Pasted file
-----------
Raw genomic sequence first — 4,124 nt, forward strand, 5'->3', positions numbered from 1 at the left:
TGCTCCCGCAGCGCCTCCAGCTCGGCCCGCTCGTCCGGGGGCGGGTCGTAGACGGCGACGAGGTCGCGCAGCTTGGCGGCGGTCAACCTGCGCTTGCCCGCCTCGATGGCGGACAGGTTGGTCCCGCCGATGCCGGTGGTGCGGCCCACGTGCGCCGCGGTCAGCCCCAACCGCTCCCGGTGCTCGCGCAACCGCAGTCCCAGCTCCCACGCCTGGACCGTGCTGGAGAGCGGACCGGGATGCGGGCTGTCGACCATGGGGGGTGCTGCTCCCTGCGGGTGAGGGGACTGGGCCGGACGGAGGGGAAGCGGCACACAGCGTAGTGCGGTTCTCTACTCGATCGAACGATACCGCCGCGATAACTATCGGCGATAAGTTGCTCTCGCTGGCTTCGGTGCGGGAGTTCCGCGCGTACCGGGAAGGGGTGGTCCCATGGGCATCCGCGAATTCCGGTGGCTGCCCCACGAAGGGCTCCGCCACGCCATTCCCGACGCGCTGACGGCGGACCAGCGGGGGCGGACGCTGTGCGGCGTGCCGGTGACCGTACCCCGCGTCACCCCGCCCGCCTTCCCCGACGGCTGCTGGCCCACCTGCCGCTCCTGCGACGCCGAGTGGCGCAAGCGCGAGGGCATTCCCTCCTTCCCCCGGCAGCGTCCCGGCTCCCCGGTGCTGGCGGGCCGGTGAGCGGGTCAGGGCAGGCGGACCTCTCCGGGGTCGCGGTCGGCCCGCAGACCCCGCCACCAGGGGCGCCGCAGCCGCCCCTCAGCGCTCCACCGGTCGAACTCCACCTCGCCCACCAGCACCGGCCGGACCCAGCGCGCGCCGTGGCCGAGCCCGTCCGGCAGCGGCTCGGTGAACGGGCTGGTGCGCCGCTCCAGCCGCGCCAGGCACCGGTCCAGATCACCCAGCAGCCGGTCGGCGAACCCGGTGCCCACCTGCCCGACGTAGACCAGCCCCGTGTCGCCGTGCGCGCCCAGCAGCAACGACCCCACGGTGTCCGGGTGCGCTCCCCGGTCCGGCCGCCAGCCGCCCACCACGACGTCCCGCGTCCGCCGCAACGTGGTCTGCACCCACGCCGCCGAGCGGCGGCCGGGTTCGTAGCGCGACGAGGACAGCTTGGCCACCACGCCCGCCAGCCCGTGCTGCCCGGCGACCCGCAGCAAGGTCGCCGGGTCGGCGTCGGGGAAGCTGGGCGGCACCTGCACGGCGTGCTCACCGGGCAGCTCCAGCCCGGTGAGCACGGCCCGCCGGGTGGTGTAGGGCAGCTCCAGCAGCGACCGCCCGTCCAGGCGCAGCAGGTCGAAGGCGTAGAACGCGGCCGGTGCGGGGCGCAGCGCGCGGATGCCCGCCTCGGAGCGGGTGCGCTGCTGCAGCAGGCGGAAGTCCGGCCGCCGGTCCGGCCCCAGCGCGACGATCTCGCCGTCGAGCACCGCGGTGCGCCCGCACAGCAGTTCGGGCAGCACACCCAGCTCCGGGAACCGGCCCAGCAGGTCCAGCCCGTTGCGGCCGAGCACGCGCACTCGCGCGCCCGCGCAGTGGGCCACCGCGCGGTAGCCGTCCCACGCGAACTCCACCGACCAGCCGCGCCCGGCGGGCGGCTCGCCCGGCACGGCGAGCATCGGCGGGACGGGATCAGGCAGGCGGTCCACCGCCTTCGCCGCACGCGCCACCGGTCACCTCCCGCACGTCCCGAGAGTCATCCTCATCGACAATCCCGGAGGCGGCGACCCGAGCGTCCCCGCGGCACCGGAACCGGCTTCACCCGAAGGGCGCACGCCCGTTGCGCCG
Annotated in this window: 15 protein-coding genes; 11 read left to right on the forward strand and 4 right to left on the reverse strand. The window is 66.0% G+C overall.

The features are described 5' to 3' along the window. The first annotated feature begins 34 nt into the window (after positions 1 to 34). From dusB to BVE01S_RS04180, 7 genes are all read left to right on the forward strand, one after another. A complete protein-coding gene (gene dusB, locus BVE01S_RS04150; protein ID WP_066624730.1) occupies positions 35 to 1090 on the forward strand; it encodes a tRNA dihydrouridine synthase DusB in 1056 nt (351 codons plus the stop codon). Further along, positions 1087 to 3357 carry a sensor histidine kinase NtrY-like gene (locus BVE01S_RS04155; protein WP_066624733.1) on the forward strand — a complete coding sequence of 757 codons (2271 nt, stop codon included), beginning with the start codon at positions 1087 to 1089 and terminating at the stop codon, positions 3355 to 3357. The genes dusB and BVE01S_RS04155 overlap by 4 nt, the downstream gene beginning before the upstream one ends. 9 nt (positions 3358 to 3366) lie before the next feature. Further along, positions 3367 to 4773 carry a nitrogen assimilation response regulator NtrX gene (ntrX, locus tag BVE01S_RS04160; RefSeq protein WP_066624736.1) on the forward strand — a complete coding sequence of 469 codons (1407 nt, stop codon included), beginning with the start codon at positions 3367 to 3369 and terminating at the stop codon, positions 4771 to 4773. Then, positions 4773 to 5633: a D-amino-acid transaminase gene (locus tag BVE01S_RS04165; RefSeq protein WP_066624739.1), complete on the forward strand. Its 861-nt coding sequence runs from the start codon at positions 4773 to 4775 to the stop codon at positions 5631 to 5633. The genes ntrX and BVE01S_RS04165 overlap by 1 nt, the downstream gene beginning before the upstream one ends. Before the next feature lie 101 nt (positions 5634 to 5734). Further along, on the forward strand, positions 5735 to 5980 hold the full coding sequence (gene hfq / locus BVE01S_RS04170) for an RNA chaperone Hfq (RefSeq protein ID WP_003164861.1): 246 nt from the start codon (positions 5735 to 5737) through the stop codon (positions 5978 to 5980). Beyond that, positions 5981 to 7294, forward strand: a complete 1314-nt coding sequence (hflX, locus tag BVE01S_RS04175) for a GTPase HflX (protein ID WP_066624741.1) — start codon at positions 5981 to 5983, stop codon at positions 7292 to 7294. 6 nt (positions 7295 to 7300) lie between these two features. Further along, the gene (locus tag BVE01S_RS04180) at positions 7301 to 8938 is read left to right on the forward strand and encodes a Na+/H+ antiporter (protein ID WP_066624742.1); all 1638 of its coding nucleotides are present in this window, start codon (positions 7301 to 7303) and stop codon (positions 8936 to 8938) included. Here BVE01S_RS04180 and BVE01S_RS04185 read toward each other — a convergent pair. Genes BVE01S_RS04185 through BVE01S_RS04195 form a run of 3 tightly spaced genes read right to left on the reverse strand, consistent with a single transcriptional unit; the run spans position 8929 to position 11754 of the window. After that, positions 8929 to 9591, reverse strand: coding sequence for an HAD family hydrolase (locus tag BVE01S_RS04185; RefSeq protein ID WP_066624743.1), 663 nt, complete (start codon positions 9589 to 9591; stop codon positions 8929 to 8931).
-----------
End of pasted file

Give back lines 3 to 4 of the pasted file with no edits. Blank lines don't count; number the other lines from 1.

Annotated in this window: 15 protein-coding genes; 11 read left to right on the forward strand and 4 right to left on the reverse strand. The window is 66.0% G+C overall.

The features are described 5' to 3' along the window. The first annotated feature begins 34 nt into the window (after positions 1 to 34). From dusB to BVE01S_RS04180, 7 genes are all read left to right on the forward strand, one after another. A complete protein-coding gene (gene dusB, locus BVE01S_RS04150; protein ID WP_066624730.1) occupies positions 35 to 1090 on the forward strand; it encodes a tRNA dihydrouridine synthase DusB in 1056 nt (351 codons plus the stop codon). Further along, positions 1087 to 3357 carry a sensor histidine kinase NtrY-like gene (locus BVE01S_RS04155; protein WP_066624733.1) on the forward strand — a complete coding sequence of 757 codons (2271 nt, stop codon included), beginning with the start codon at positions 1087 to 1089 and terminating at the stop codon, positions 3355 to 3357. The genes dusB and BVE01S_RS04155 overlap by 4 nt, the downstream gene beginning before the upstream one ends. 9 nt (positions 3358 to 3366) lie before the next feature. Further along, positions 3367 to 4773 carry a nitrogen assimilation response regulator NtrX gene (ntrX, locus tag BVE01S_RS04160; RefSeq protein WP_066624736.1) on the forward strand — a complete coding sequence of 469 codons (1407 nt, stop codon included), beginning with the start codon at positions 3367 to 3369 and terminating at the stop codon, positions 4771 to 4773. Then, positions 4773 to 5633: a D-amino-acid transaminase gene (locus tag BVE01S_RS04165; RefSeq protein WP_066624739.1), complete on the forward strand. Its 861-nt coding sequence runs from the start codon at positions 4773 to 4775 to the stop codon at positions 5631 to 5633. The genes ntrX and BVE01S_RS04165 overlap by 1 nt, the downstream gene beginning before the upstream one ends. Before the next feature lie 101 nt (positions 5634 to 5734). Further along, on the forward strand, positions 5735 to 5980 hold the full coding sequence (gene hfq / locus BVE01S_RS04170) for an RNA chaperone Hfq (RefSeq protein ID WP_003164861.1): 246 nt from the start codon (positions 5735 to 5737) through the stop codon (positions 5978 to 5980). Beyond that, positions 5981 to 7294, forward strand: a complete 1314-nt coding sequence (hflX, locus tag BVE01S_RS04175) for a GTPase HflX (protein ID WP_066624741.1) — start codon at positions 5981 to 5983, stop codon at positions 7292 to 7294. 6 nt (positions 7295 to 7300) lie between these two features. Further along, the gene (locus tag BVE01S_RS04180) at positions 7301 to 8938 is read left to right on the forward strand and encodes a Na+/H+ antiporter (protein ID WP_066624742.1); all 1638 of its coding nucleotides are present in this window, start codon (positions 7301 to 7303) and stop codon (positions 8936 to 8938) included. Here BVE01S_RS04180 and BVE01S_RS04185 read toward each other — a convergent pair. Genes BVE01S_RS04185 through BVE01S_RS04195 form a run of 3 tightly spaced genes read right to left on the reverse strand, consistent with a single transcriptional unit; the run spans position 8929 to position 11754 of the window. After that, positions 8929 to 9591, reverse strand: coding sequence for an HAD family hydrolase (locus tag BVE01S_RS04185; RefSeq protein ID WP_066624743.1), 663 nt, complete (start codon positions 9589 to 9591; stop codon positions 8929 to 8931).